George Washington, Businessman

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Although the life of George Washington is extraordinarily well documented, he is by no means the best-understood of our national heroes. Nor is he the best-loved. The legend of Washington as the hatchet-wielding young prig and our image of an awesome, remote Father of His Country both fail to do justice to the virile, warm, fallible man who was “by far the most popular of living Americans” during his lifetime.

Although the life of George Washington is extraordinarily well documented, he is by no means the best-understood of our national heroes. Nor is he the best-loved. The legend of Washington as the hatchet-wielding young prig and our image of an awesome, remote Father of His Country both fail to do justice to the virile, warm, fallible man who was “by far the most popular of living Americans” during his lifetime.

The quotation above comes from James Thomas Flexner’s new biography of George Washington, in which the author looks behind the legend and the subsequent anti-legend that obscure our understanding of America’s first President.

“On undertaking this biography,” Flexner writes in his foreword, “I tried to start as if I had never before heard the name of Washington. I did not even assume that he had been good and great. My labors have persuaded me that he became one of the noblest and greatest men who ever lived. But he was not born that way. He did not spring from the head of Jove already armored with wisdom and strength. He perfected himself gradually through the exercise of his own will and skill.”

Washington was an avid recordkeeper. His journals are factual rather than personal, but so complete that details such as the number of times he hunted in a season can be drawn from them, as well as the amount of each gambling loss or gain. Most of the letters he received in his lifetime remain, as do most of the letters he wrote, giving copious evidence about his business transactions and his relationships with his wife, family, and friends.

But to the distress of historians, Washington’s letters to his wife and her letters to him no longer exist. After Washington died, Martha burned them all, a “possessive and over-protective act by a widow who had … been forced to share her husband with an imperious and curious world.”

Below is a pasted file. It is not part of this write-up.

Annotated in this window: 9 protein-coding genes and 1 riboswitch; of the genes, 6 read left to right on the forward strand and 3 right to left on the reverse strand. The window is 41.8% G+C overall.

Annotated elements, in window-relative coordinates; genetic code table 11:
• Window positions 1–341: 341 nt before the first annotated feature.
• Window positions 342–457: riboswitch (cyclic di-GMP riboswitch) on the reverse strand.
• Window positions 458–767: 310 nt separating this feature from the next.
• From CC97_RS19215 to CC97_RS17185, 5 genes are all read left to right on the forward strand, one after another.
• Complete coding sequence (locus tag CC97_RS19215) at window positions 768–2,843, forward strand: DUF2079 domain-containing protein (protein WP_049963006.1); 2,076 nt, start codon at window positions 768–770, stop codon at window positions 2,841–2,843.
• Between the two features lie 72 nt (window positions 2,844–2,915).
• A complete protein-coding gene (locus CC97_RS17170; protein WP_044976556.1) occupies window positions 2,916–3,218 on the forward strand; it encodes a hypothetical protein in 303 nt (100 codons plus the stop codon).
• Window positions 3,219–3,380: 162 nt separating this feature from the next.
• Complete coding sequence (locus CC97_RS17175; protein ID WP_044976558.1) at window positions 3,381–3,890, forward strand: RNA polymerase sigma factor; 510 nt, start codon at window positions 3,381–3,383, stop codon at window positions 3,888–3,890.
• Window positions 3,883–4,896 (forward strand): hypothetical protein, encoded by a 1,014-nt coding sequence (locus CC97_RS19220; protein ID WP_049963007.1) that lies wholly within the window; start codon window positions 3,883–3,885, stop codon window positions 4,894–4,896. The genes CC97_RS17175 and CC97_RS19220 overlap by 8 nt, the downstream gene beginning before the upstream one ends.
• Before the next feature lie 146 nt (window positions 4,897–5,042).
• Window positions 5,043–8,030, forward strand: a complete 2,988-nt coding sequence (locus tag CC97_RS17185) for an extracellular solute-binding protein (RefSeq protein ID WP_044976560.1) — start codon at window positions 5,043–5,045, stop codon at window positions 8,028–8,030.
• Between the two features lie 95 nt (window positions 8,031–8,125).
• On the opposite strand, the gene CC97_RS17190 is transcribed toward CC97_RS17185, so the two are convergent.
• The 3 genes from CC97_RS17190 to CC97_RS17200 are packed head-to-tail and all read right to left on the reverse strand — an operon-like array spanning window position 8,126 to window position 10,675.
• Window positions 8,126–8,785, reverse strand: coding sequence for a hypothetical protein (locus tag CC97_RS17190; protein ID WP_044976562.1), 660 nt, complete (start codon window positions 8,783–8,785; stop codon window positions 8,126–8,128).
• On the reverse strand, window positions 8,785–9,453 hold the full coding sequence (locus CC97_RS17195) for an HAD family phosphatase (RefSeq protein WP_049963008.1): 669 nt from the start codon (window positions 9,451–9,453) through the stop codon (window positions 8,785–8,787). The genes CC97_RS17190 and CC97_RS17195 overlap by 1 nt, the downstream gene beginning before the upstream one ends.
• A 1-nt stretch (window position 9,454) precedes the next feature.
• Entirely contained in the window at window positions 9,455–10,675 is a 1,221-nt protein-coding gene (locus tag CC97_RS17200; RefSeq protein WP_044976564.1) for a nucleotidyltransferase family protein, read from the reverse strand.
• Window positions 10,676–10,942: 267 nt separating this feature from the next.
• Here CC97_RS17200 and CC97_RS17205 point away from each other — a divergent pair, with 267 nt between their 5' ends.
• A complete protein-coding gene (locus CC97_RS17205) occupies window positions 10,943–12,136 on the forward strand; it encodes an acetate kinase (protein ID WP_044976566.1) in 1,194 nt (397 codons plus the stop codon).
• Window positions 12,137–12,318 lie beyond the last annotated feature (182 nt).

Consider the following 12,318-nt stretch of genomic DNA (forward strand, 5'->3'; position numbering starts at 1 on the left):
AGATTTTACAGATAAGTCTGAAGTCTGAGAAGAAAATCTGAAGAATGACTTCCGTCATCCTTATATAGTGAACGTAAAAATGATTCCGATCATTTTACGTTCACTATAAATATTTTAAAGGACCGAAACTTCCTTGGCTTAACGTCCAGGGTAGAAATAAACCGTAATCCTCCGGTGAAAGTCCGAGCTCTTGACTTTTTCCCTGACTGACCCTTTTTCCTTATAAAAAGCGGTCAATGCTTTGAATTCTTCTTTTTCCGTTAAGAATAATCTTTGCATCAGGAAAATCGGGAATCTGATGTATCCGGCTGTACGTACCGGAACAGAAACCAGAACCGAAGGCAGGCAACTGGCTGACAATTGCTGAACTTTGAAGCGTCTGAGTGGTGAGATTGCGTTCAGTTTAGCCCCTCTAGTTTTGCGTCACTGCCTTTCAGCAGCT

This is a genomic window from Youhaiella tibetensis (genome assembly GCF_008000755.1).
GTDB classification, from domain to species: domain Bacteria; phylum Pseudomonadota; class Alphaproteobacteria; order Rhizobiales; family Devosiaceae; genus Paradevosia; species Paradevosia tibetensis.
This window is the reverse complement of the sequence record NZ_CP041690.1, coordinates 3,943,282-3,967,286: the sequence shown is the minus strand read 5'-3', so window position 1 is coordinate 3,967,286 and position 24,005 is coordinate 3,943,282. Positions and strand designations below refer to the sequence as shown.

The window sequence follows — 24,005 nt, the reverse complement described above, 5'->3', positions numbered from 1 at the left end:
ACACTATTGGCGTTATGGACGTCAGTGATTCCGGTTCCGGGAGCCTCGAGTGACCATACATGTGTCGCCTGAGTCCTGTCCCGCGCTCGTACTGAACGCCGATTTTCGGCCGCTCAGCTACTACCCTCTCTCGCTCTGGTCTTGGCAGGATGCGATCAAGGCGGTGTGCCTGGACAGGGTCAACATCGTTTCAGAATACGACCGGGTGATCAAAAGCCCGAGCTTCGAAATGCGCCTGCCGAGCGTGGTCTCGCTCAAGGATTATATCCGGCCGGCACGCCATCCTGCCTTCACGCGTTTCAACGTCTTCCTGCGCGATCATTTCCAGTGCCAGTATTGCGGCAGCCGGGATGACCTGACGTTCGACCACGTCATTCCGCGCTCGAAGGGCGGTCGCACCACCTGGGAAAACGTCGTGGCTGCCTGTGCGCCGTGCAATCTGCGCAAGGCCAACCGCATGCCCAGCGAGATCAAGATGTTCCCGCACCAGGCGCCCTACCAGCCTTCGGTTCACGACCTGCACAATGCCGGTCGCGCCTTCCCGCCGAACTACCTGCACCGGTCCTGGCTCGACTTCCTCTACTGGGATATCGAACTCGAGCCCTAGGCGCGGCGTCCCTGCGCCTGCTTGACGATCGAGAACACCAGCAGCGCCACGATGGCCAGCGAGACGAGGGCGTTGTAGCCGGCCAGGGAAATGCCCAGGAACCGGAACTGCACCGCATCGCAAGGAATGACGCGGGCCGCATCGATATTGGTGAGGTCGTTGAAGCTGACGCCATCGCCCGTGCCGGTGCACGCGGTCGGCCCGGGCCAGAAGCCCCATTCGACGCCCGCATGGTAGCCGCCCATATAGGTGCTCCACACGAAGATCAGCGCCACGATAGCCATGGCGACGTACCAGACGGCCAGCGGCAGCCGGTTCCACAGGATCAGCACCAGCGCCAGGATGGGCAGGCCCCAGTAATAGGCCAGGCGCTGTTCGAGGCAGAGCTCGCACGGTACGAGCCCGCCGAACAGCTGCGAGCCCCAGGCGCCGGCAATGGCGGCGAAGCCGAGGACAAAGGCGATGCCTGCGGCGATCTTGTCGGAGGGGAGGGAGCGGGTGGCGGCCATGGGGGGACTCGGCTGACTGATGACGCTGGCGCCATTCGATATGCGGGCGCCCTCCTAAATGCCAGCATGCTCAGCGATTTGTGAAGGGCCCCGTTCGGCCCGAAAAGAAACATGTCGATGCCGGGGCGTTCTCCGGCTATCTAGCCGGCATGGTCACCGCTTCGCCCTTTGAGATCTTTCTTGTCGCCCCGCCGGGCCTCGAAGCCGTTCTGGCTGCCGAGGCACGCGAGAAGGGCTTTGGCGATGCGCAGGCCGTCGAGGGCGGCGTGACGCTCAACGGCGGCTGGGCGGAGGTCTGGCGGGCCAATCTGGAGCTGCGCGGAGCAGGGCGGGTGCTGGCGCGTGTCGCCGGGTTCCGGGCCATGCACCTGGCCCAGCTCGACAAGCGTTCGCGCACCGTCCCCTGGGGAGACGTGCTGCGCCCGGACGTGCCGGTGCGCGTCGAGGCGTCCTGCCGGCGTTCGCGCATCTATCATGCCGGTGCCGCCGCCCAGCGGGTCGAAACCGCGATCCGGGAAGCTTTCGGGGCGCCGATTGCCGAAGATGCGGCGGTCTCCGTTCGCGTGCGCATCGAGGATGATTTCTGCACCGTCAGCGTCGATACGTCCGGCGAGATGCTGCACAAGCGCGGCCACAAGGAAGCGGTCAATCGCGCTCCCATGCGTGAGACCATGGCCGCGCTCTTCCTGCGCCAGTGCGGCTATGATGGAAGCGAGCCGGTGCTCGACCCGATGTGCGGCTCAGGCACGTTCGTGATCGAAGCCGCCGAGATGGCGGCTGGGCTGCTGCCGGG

Flexner’s intensely human biography, which is to be published by Little, Brown and Company, will eventually comprise three books. The first, George Washington: The Forge of Experience, which will appear in November, traces Washington’s life up to the outbreak of the American Revolution, when he was forty-three years old. In the adapted excerpt that follows, Flexner describes Washington’s experiences as a Virginia businessman-farmer from 1759 to 1775—the period between the French and Indian War and the American Revolution.

The account begins just after Washington’s marriage to the widow Martha Dandridge Custis. Martha not only provided Washington with lifelong “domestic enjoyments,” in his own phrase, but with substantial wealth. Martha’s previous marriage to Daniel Parke Custis had left her with an estate valued at £23,632. By the custom of the day, one third of this came to George as Martha’s husband; the other two thirds, divided between Martha’s two children, was placed under his administration.

When at the age of twenty-seven Washington, home from the French and Indian War and just married, settled down at Mount Vernon, he had almost no actual experience as a Tidewater planter. Due to the “terrible management” from which it had suffered while he was fighting, he found Mount Vernon in a most dilapidated condition. To renovate and enlarge he spent his new prosperity with a lavish hand.

He bought about 2,000 acres contiguous with Mount Vernon which, in the immemorial manner of Virginia planters, he set up as a semiseparate farm. Called Dogue Run, it had its own overseer who presided over a work force resident in its own “quarter” of one-room cabins. To populate the quarter, Washington invested heavily in more slaves. He had owned about eighteen when he was married; by the time of the Revolution he owned over a hundred.

During the years before he transcended his environment in so many ways, Washington accepted the Virginia labor practices to which he had been raised. Although susceptible to personal appeals—a slave who would “by no means consent to leave this neighborhood” was not sent—he regarded his blacks less as people than property. He did his best to keep them well, but when a slave died, he noted down the cash value he had lost. Toward this attitude he was undoubtedly helped by the fact that many were new arrivals from Africa, who spoke “very broken and unintelligible English.”

Washington had no sympathy with Tom, a slave who was able enough to be made the master of a work gang, but proved “both a rogue and a runaway.” The master sent him off to be sold in the Indies, writing the captain of the vessel that he should be kept handcuffed till the ship had sailed. “He is exceedingly healthy and strong, and good at the hoe … which gives me reason to hope he may, with your good management, sell well, if kept clean and trimmed up a little when offered for sale.” (The admirer of Washington who reads this with horrified twentieth-century eyes may rest assured that the hero’s attitude changed.)